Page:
In the spring there are so many blooms and so few hours to jot down the mindless drivel that fills these pages. So, today there will be more photos, and less babbling. No purpose is served by me having these pictures stored on my computer and not sharing them. We’ll start with photos from a few weeks ago of plants that have now passed out of bloom (but are worth noting), and finish with ones from recent days in mid April.
‘Ogon’ spirea (Spiraea thunbergii ‘Ogon’, above) is a pleasant enough shrub through most of the year, though its habit becomes a bit unruly if it is not sheared back into a tight ball after flowering. I rarely prune it (or anything), so it’s behavior leaves much to be desired. The narrow, yellow leaves are almost needle-like, and these are the main attraction of ‘Ogon’, but the flowers cover the shrub in a cloud of white and are quite nice also.
Many gardeners seem enamored by barrenworts (Epimedium x versicolor ‘Sulphureum, above, and Epimedium x rubrum, below). They are dependably deer resistant, and the arching blooms are exquisite for a week, but after flowering I forget about them for another year, so I suppose its safe to say they’re not one of my favorites. Nice, but not exceptional unless you’re fighting deer and don’t want to spray a repellent.
A week ago I was prepared to write about the various spring flowering magnolias (Magnolia x ‘Jane’, below), but they passed a bit too quickly out of bloom and my enthusiasm waned. In any case, if you’d like, go back a year or two, or three, and I’m pretty certain you’ll find something on them each year.
I liked the color and textural contrast of this seedling of the red leafed geranium ‘Espresso’ (Geranium maculatum ‘Espresso’) that popped up in Creeping Jenny (Lysimachia nummularia ‘Aurea’, below) that is at its brightest when it first emerges in the spring. I prefer the tough, though short flowering ‘Espresso’ to the floppy and sprawling ‘Rozanne’ that is short lived for me. ‘Espresso’ seeds itself about, though not wildly, and the seedlings are nearly as darkly colored as the parent plant.
Blueberries (Vaccinium corymbosum, below) are touted these days as more than a fruit bearing shrub. The flowers are nice, as is the autumn foliage color, but if you’re not interested in eating the fruit (or feeding the birds) then there are more attractive shrubs. In years past I had ten large blueberry shrubs, and I enjoyed eating handfuls of warm fruits in early July while I wandered about the garden. But, the large blueberries declined (probably from some neglect on my part), and finally they were chopped out. The newly planted blueberries feed only the birds, who are enormously appreciative, I’m sure.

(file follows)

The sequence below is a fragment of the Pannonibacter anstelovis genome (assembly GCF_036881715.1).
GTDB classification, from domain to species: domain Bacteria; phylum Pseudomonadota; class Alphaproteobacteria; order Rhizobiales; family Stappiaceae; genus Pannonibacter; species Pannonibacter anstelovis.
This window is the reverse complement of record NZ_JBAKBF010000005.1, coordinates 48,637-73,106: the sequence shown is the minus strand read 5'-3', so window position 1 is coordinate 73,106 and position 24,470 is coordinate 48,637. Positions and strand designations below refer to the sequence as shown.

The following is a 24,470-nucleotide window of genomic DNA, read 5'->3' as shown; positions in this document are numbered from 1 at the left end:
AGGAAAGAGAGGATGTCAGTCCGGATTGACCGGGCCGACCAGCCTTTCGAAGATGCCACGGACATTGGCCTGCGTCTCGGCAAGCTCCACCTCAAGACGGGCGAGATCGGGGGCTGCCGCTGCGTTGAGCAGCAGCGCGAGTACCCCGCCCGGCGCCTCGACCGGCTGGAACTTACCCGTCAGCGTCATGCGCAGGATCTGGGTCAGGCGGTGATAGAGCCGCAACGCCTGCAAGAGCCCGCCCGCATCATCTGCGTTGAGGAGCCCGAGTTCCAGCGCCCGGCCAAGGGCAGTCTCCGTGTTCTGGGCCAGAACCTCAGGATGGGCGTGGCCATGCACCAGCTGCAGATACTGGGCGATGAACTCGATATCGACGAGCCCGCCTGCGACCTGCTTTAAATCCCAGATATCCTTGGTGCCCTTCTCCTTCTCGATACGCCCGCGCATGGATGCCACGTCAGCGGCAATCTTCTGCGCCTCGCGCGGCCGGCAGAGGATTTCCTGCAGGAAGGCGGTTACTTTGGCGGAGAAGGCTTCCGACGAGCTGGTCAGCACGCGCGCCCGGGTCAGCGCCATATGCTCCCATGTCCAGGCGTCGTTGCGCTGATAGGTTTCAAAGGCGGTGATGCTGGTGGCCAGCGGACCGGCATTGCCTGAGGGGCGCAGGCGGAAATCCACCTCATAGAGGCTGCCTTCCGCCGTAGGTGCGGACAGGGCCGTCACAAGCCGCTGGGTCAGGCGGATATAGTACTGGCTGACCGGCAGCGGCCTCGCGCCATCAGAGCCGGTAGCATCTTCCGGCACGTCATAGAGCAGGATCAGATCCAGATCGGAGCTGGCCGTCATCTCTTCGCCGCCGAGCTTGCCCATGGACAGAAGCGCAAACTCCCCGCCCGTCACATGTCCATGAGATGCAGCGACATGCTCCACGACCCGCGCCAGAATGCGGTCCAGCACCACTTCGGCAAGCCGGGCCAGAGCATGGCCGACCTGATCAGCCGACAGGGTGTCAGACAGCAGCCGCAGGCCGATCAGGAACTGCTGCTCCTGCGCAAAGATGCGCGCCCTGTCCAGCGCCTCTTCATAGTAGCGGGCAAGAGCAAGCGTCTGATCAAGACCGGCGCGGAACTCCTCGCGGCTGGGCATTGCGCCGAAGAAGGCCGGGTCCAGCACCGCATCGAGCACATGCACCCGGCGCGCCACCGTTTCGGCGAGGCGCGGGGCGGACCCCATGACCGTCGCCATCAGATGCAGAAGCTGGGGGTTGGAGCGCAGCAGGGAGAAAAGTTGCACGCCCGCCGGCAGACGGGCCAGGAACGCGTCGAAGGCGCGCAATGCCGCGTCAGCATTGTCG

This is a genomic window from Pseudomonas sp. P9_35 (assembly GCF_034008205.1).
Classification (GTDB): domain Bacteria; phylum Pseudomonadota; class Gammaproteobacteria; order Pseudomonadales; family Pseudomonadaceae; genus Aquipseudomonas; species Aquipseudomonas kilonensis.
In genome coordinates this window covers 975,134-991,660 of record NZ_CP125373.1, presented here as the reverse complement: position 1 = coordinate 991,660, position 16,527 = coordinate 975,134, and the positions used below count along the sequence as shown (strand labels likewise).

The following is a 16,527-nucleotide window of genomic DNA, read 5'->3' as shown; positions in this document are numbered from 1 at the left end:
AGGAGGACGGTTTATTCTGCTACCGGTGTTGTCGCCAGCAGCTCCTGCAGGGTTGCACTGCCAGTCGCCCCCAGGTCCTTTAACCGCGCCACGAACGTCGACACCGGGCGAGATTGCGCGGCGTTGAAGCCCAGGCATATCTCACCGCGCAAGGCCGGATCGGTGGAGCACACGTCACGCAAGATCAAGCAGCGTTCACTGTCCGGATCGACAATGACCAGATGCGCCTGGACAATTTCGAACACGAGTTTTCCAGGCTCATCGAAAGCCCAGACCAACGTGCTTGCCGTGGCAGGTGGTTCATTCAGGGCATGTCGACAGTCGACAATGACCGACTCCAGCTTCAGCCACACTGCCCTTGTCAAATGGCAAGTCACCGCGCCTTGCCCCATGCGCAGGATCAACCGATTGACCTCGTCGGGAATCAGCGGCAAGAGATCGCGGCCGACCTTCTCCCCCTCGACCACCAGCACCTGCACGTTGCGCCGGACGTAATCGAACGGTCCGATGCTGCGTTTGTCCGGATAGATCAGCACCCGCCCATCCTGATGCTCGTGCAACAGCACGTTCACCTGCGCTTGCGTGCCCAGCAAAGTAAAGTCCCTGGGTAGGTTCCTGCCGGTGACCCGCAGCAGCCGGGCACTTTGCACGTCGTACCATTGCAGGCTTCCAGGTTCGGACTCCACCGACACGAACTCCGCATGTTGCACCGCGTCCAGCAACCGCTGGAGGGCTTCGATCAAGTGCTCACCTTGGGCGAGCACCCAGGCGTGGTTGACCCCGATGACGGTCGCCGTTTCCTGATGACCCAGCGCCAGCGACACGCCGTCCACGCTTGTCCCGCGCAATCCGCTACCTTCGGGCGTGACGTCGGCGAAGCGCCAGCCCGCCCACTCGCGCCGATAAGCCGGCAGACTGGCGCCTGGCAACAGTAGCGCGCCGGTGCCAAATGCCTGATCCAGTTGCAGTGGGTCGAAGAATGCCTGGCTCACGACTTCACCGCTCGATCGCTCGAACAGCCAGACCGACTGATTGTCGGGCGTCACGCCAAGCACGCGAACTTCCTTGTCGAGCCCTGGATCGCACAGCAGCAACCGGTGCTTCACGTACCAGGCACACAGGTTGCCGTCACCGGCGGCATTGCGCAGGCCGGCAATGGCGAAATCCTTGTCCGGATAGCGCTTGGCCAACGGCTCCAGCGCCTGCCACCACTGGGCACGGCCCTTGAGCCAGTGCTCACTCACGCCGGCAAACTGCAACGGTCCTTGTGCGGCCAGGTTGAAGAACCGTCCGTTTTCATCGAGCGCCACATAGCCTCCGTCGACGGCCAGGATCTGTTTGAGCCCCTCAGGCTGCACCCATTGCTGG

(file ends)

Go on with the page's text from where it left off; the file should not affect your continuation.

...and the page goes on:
I think that long in the past I planted this purple leafed violet (below), definitely not in this spot, but somewhere. As violets do, seedlings pop up everywhere, which is okay because they only move into open spaces, and nothing is crowded out. Other types of violets grow rampant in the lawn, then fade as temperatures turn hot. I don’t mind this either. Who could be bothered by flowers in the lawn?
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Thanks for the great posts. I too love violets in the lawn. Also buttercups, clover, and other things. Even the occasional dandelion is tolerated, though, for the neighbors, I try not to let them go to seed. I’ll admit I’m a fan of vaccinium; the flowers are not the showiest but at least in zone 6 there are few shrubs that can beat them for fall color and I find their winter form pleasing. Epimedium, too. I like their form even out of flower, and around here there are not many evergreen ground covers that thrive in dry shade like they do (you can only use so much pachysandra.) In zone 7 you no doubt have more options — what are your preferred ground covers for such situations?
I’ve planted a few areas under trees with periwinkle (Vinca minor) and I’ve transplanted yellow and variegated leaf mutations that have spread nicely over small areas. There are a few variegated ivies that spread slowly, but most ground covers in the garden are perennials such as Creeping Jenny, liriopes, dwarf mondo grass, and euphorbias.